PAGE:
Tag Urban Homesteading

Parties That Cook Explores Hidden Treasures: Community Gardens

Community Gardens are not new. Many San Francisco community gardens have been around since the ’60s, and Chicago’s oldest (Rainbow Park Victory Garden) was established during the Second World War! While you might have seen some of the over 40 community gardens in San Francisco , over 30 in Seattle and over 50 in Chicago, others may be harder to find. For help locating community gardens throughout the country, head here!  Believe it or not, you can also locate many community gardens on Yelp – with ratings, of course!

This past weekend, Bibby was introduced to the beautiful community garden at Fort Mason in San Francisco. Established in the 1970s, this community garden is one of the more formal groups. Garden members pay dues (not unlike most I’ve come across), but those dedicated souls on the wait list do as well. Members meet every Saturday to care for the garden, and Sunday sessions are available for those who cannot make it Saturday. Be sure to keep part of your weekend clear – missing a weekend meeting results in a $20 charge! This helps ensure that members genuinely want to be involved. And they do.

Community gardens provide members with a new way to meet neighbors, bond over common interests and get as close to nature as one can get in a city. It’s no wonder why some community gardens have wait lists that span several years into the future! The cute Potrero Hill community garden displays a wait list of 87 people as of February 1, 2010. San Francisco’s Dearborn Garden (between 17th and 18th, and Valencia and Guerrero) even had a wait of 7 years before they decided to do away with the list.

Want another option? Check out the San Francisco Green School Alliance (SFGSA), a regional support network for school communities working to transform their schoolyards into vibrant outdoor classrooms and thriving ecosystems. Yet another option for San Franciscans is the Alemany Farm, which has regular community workdays on the 1st and 3rd Sundays of every month, the Saturdays in between (usually the 2nd and 4th Saturdays), and every Monday afternoon. They’re always looking for volunteers! For help locating organizations for Urban Agriculture throughout the country, go here.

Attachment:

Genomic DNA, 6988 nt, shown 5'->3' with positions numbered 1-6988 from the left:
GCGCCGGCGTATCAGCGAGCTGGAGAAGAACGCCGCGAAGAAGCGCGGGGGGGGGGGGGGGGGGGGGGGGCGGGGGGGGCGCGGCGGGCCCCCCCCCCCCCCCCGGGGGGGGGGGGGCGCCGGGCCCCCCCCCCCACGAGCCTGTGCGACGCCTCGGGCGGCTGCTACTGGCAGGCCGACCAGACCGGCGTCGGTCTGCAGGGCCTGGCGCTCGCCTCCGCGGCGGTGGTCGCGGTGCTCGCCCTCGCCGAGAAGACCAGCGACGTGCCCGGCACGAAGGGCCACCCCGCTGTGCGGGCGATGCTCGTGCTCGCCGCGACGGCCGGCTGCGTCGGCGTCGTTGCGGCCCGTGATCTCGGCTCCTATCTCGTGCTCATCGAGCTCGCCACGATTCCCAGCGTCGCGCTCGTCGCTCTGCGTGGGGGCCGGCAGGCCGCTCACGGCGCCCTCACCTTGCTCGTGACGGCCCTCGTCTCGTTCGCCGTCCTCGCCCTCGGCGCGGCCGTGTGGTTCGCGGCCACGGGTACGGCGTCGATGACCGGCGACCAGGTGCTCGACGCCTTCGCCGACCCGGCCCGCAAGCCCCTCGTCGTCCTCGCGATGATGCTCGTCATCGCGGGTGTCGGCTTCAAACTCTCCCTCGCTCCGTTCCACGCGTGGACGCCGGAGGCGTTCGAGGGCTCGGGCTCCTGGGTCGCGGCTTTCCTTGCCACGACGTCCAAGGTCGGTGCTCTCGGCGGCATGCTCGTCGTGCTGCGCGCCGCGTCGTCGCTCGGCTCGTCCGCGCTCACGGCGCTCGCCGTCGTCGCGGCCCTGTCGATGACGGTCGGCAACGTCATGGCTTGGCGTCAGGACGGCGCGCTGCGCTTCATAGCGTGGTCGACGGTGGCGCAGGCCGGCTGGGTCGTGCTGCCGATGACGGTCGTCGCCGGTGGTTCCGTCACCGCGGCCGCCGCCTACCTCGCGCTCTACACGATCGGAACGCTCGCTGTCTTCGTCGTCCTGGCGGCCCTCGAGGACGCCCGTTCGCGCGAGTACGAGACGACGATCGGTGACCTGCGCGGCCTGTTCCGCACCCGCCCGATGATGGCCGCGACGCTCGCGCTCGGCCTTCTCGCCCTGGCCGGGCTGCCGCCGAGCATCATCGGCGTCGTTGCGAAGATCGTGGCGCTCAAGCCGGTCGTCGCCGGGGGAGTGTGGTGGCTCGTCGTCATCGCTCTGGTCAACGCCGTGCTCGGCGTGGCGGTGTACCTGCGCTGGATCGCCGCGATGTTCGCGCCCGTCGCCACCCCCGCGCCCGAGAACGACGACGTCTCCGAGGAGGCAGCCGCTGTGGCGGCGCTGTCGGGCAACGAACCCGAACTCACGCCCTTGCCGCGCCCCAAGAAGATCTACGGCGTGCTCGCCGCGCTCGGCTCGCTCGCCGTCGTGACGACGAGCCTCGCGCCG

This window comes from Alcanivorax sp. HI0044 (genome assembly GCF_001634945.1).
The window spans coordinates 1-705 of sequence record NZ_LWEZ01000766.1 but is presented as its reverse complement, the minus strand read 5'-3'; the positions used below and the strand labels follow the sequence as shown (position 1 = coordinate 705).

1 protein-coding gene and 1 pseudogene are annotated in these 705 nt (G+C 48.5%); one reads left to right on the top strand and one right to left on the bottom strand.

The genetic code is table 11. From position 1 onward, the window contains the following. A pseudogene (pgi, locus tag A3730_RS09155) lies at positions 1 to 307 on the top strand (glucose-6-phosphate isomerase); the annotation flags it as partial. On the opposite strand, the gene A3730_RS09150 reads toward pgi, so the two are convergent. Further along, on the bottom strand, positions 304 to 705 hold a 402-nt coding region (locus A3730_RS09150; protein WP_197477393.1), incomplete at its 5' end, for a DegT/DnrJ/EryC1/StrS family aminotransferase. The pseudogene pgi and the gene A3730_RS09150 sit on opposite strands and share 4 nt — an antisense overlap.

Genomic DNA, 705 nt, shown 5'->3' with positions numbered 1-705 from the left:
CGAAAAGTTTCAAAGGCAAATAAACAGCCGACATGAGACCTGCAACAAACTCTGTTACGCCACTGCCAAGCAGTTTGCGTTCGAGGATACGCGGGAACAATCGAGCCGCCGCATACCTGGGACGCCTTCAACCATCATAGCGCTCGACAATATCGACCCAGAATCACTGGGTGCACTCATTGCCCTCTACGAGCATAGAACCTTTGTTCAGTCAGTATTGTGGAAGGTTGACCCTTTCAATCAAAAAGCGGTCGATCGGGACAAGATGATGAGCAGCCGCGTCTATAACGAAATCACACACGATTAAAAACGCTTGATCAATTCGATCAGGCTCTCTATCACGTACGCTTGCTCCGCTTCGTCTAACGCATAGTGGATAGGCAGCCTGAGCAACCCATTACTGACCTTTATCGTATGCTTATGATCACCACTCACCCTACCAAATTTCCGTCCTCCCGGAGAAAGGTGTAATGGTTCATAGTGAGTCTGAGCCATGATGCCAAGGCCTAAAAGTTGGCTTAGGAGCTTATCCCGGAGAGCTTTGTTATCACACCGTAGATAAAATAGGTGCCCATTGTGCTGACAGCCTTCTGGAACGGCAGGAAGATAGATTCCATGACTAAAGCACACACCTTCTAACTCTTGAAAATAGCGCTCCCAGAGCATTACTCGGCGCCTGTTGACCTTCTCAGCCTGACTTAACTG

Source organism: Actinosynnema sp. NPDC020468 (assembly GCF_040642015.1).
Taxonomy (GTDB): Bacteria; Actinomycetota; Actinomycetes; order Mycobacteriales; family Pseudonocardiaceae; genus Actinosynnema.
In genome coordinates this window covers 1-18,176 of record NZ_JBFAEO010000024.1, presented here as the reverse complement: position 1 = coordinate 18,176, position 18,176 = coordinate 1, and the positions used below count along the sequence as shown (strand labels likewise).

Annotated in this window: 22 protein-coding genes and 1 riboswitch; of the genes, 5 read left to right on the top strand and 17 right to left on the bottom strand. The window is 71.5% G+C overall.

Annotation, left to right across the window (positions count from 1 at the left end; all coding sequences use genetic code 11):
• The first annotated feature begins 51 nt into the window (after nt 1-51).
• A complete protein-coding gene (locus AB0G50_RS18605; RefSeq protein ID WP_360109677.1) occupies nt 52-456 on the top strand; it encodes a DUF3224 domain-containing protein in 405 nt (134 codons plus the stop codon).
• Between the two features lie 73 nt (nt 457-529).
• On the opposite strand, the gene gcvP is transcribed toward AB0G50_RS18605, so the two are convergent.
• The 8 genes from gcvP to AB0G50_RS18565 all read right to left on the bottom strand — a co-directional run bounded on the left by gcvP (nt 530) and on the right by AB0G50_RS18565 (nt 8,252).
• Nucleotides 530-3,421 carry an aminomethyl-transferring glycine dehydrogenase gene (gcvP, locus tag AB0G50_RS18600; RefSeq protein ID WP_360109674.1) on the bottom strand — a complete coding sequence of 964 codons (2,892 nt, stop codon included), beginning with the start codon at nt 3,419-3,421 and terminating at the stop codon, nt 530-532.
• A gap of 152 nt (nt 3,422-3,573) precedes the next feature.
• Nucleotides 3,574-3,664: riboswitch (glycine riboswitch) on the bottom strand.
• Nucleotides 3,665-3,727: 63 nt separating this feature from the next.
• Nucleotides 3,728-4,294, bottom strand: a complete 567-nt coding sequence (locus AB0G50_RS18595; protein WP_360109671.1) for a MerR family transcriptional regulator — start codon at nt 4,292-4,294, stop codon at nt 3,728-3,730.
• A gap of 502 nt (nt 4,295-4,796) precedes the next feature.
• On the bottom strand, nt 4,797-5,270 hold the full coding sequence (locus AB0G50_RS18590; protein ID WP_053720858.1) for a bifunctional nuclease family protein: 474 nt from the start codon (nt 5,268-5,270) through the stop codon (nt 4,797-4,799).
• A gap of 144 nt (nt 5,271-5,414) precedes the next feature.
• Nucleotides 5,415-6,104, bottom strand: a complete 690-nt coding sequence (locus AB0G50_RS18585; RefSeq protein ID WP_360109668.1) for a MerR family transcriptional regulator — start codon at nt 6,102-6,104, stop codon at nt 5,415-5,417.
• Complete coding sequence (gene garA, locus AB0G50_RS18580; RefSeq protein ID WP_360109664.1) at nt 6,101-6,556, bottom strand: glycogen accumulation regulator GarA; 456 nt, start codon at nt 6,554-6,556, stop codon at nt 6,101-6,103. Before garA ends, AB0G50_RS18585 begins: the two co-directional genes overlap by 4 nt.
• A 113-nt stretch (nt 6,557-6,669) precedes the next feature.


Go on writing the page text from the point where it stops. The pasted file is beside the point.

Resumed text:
Not all gardens are the same. Chicago’s community gardens have quite a range of uses and specialties. Though most neighborhood gardens are found within Chicago’s parks, the unique Neighbors’ Garden, in the Logan Square neighborhood, takes up the entire park. The Wicker Park community garden is known not only for its gardening, but also for its fundraising efforts and programs for kids. The Harvest Garden program, started in 2000, gives children a three season in-depth experience with organic vegetable gardening. The program now operates at 16 parks throughout the city! For more information on Chicago’s community gardens, check out this web page.

In Seattle, community gardens managed by the Seattle Department of Neighborhoods are called P-Patches, under the P-Patch Community Gardening Program. The name originated from its first community garden, Picardo Farm. Thanks to non-profit organizations like Solid Ground, gardeners at P-Patch community gardens donate more than 25,000 pounds of fruits and vegetables to over two dozen providers each year. According to its website, one of Solid Ground’s programs, Lettuce Link, partners with the Department of Neighborhoods P-Patch program to encourage and support Seattle gardeners in growing extra produce for Seattle food banks, meals programs and shelters. Nicely done, community gardeners!

Want to try Urban Gardening for yourself? Amazing resources include the How to Homestead website  (complete with videos) and this book, suitably titled, “Apartment Gardening”!  Feel free to share your own gardening photos wth us on Facebook , and Happy Gardening!

Think You Can’t Get Back to the Land in an Urban Society? Think again.

Sustainability: Anywhere.

Movies like Food, Inc. have helped open the eyes of many to the increasing distance growing between people and their food sources. As a result, the homesteading movement has gained major ground, and is sure to continue attracting new homesteaders into the future. This may seem difficult to do, considering how quickly rural areas are transformed into urban neighborhoods. Companies like FarmCurious, however, exist to solve that exact problem. FarmCurious was created by Nicole Kramer to help educate individuals interested in urban homesteading.  Kramer even facilitates the process by selling all the tools necessary for urban homesteading online!

More Than Just Information

FarmCurious has found a way to make urban homesteading education fun! Introducing the FarmCurious Urban Homesteading Party. These home presentations bring Kramer right to you for demonstrations and discussions on everything related to homesteading. Not to worry, you don’t have to be a homesteading aficionado to host one of these parties. Kramer will not only explain the benefits of producing your own food, but she will show you how to do it! Topics include making jams (preserving), making yogurt (culturing), brewing/wine making, growing your own produce, and conserving what you make. Best of all, FarmCurious brings delicious samples –for free! –and offers discounts on products purchased at the party!

Party with A Purpose

Kramer ultimately hopes to open her own brick and mortar store. In addition to hosting parties, Kramer can be found selling urban homesteading tools at events like Eat Real Fest August 27-29, and the San Francisco Underground Market on September 11 in Oakland’s Jack London Square to reach this goal. To learn more about FarmCurious Urban Homesteading Parties, check out the Educate tab on the FarmCurious website. For tips and stories straight from urban homesteader Nicole Kramer, go to her blog on FarmCurious!